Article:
Copyright 1986 Reuters Ltd Reuters 

                                  May 27, 1986, Tuesday, BC cycle 

SECTION: International News 

LENGTH: 886 words 


BYLINE: By Peter Humphrey 



Ethnic conflicts are boiling again in Yugoslavia's wayward Kosovo Province, reviving nightmares that the country's federation may split at the seams.

In recent months serious nationalist tension has resurfaced between Kosovo's 1.7 million majority of ethnic Albanians and the region's minority of 200,000 Serbs and Montenegrins.

Authorities have smashed a plethora of separatist groups, and scores of Albanians have been jailed for activities allegedly aimed at bringing about Kosovo's secession from Yugoslavia.

The subject has filled the Belgrade press and dominated public debate, with fears expressed that the tensions could lead to a repeat of the kind of fierce nationalist riots which broke out here in 1981. Troops were then put on the streets and martial law was clamped on Kosovo.

Over 1,000 people have been convicted here since 1981 on charges of activities aimed at illegally changing Kosovo's status in the Yugoslav constitution, according to police figures.

Western diplomats are watching the troubled region, along the sensitive border with Albania, with great interest.

"It's Yugoslavia's 'Northern Ireland' -- a powder keg," one diplomat said, "and they're struggling to keep the lid on."

He echoed a view aired in official circles that Kosovo is Yugoslavia's single most pressing problem and will be one of the thorniest issues for the Communist Party Congress in June.

Some of the secessionist groups recently uncovered here were hoarding guns and explosives, official reports said.

Yugoslav officials have blamed Albanian and overseas emigres for funding such groups in the region, where ethnic Albanians outnumber the other nationalities eight to one.

Tensions rose to a peak this year over alleged Albanian harassment of Serbs and Montenegrins, who sent petitions to Belgrade or flocked there to protest and seek official help.

Protesters said Albanians were trying to create a pure Albanian Kosovo by driving others from their homes and land.

Belgrade, anxious to hold the fragile balance of races making up Yugoslavia's hodge-podge federation of six republics and two autonomous provinces, has played down the conflict.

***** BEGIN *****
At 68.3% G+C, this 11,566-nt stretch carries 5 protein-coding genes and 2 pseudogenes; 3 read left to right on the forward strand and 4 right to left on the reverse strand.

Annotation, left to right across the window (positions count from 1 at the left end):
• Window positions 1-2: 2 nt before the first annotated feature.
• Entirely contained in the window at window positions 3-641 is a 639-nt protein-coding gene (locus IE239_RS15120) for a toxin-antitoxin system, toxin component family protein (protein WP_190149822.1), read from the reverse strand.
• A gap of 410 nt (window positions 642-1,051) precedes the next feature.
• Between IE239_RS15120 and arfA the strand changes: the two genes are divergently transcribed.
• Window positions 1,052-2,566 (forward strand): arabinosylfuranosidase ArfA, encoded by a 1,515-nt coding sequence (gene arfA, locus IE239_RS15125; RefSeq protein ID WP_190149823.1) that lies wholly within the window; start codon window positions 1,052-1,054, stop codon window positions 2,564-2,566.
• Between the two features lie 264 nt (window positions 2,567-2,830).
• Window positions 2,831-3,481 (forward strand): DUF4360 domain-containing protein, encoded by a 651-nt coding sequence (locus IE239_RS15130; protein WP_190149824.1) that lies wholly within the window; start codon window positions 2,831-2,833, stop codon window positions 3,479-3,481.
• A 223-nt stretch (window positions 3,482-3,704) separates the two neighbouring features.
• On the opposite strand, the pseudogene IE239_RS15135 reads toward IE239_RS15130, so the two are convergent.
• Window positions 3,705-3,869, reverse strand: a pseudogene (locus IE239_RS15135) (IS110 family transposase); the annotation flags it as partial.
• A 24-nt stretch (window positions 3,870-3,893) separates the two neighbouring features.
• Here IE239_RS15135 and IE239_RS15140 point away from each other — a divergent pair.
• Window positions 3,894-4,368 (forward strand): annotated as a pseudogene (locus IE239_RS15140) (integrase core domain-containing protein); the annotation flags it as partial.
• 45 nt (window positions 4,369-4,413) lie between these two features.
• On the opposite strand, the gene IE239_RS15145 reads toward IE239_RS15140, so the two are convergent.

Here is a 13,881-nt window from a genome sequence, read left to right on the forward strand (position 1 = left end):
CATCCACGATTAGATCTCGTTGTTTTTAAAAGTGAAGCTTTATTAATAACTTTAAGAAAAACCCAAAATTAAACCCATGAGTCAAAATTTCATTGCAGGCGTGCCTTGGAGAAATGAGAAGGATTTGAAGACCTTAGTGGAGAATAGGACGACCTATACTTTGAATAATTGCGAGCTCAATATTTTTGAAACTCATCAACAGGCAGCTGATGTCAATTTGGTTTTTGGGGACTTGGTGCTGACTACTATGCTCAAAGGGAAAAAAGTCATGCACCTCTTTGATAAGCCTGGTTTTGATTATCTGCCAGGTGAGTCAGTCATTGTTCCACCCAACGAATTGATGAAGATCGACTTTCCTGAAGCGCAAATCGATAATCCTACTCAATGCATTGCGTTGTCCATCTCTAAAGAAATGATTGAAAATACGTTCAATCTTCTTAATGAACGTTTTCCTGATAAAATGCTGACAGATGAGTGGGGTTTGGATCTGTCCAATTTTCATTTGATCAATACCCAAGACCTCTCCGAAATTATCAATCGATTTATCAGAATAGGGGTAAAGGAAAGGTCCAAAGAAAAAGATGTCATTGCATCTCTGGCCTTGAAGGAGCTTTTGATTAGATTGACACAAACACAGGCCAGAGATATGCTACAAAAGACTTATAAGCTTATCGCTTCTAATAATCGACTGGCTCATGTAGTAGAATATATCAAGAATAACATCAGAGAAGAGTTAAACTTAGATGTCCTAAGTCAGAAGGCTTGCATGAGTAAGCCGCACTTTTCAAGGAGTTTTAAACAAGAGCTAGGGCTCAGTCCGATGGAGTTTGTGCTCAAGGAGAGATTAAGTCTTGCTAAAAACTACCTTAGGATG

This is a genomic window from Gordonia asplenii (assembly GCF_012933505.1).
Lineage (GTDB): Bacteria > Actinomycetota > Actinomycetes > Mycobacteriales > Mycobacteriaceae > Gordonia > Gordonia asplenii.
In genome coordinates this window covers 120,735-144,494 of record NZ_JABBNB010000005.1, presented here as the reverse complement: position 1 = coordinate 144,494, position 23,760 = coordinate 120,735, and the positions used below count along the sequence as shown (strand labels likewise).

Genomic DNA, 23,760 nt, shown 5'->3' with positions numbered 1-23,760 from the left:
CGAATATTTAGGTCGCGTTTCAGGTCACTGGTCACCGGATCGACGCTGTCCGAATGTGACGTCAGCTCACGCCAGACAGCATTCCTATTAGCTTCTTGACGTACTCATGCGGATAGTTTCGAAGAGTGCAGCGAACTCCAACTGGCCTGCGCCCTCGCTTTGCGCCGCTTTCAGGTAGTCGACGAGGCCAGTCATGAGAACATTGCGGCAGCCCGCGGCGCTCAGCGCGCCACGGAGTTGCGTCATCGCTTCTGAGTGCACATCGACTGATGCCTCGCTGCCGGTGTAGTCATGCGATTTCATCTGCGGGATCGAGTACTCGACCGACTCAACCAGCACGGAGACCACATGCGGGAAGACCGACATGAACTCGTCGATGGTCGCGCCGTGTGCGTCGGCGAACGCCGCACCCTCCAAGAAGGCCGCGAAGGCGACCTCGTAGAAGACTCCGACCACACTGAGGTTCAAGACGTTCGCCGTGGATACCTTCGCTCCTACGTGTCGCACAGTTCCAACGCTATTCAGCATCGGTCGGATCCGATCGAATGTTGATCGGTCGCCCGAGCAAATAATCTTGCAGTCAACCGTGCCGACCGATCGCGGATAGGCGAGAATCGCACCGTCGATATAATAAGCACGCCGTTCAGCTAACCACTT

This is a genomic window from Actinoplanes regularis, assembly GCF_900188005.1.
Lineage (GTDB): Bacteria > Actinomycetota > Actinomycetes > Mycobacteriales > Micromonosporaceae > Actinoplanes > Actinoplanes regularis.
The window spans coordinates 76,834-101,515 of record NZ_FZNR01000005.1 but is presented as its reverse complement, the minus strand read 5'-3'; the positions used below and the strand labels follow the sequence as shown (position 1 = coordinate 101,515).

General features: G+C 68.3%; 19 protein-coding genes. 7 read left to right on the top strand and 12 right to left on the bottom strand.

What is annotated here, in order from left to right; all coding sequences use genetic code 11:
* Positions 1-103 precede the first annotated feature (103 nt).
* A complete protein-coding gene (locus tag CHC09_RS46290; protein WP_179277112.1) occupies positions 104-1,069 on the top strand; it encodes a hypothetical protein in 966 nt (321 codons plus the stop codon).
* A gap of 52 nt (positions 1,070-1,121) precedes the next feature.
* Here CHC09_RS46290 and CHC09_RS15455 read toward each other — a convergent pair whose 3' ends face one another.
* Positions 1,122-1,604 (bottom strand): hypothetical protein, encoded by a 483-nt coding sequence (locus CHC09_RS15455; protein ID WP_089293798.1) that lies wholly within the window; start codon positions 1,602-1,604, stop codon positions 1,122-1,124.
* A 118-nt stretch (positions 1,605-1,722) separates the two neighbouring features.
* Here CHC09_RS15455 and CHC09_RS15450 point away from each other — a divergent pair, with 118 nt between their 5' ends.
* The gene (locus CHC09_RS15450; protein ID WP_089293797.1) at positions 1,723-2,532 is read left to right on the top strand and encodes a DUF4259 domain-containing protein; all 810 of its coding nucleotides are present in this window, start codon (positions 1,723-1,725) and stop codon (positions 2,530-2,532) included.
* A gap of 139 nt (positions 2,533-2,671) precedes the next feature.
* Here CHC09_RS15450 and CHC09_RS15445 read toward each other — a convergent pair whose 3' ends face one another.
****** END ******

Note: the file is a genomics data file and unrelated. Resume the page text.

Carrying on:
It urged restraint among both Serbs and Albanians, warning that Serb militancy could solve Kosovo's problems no more than Albanian militancy could.

Last month, at Kosovo Polje, near Pristina, it was Serb nationalism that almost sparked the prairie fire, when Kosta Bulatovic, a popular Serb leader, was arrested on "hostile propaganda" charges after organizing petitions.

Some 6,000 Serbs flocked to protest at Bulatovic's home and Belgrade had to fly down Serbian Communist Party leader Ivan Stambolic to defuse the tense confrontation with local police.

"If one Albanian policeman had opened fire on those Serbs, it would have been 1981 all over again," a Yugoslav said here.

Thousands more Serbs, meanwhile, organized protest trips to Belgrade and poured out their complaints to the authorities.

An official inquiry later found their grievances justified and a purge of the Kosovo judiciary and police was ordered.

It was found that local security and justice bodies had let Albanian offenses against Serbs go unchecked, including rape, assault, arson, intimidation and property offenses.

At ground level here it is hard to get to the truth. Both Serb and Albanian citizens told Reuters of similar charges against each other. The other side, each group said, was taking land and jobs.

Albanians said Serbs took the best farmland and got all the plum jobs. The region has around 50 per cent unemployment and a poll of local residents showed it was mainly Albanians who were out of work, while unemployment was rare among Serbs.

Belgrade argues it has in recent years poured funding amounting to millions of dollars into the region, Yugoslavia's poorest, to subsidize development and raise living standards.

As a result, Pristina is one of Yugoslavia's most impressive cities, with mosque minarrettes blending in among modern skyscrapers.

A few years ago, Albanians out for an evening stroll would stay on one side of the street and Serbs on the other, a tense line of animosity dividing them.

Today it is in the cafes.

"Serbs don't drink in Albanian cafes and we keep away from theirs," said one Albanian. "We want a republic," said his unemployed friend, sipping Turkish tea with a group of colleagues.

It is Belgrade's great nightmare because federal authorities fear that if Kosovo wins republic status, it will break away.

Kosovo is a heartland of the Serbs who originally populated it but many moved north after Ottoman onslaughts in the 14th century, leaving a vacuum filled by Turks and Albanians.

It became part of Serbia in 1945 and won autonomous status after widespread rioting in 1968.

"We know they will drive us out completely if they get their republic," said a middle-aged Serb whose ancestors have lived for centuries at Kosovo Polje, the site of the landmark 1389 battle when the Serbs were defeated by the Turks.

The Serbs' present battle seems faced with defeat also -- in the long term. The Albanian population is multiplying rapidly, while several thousand Serbs quit the province each year.

"It's just a question of time," said one Albanian. "It's dangerous to talk about this. But we will get a republic."

Back to older texts' page
Back to general texts' page

This page has been visited times.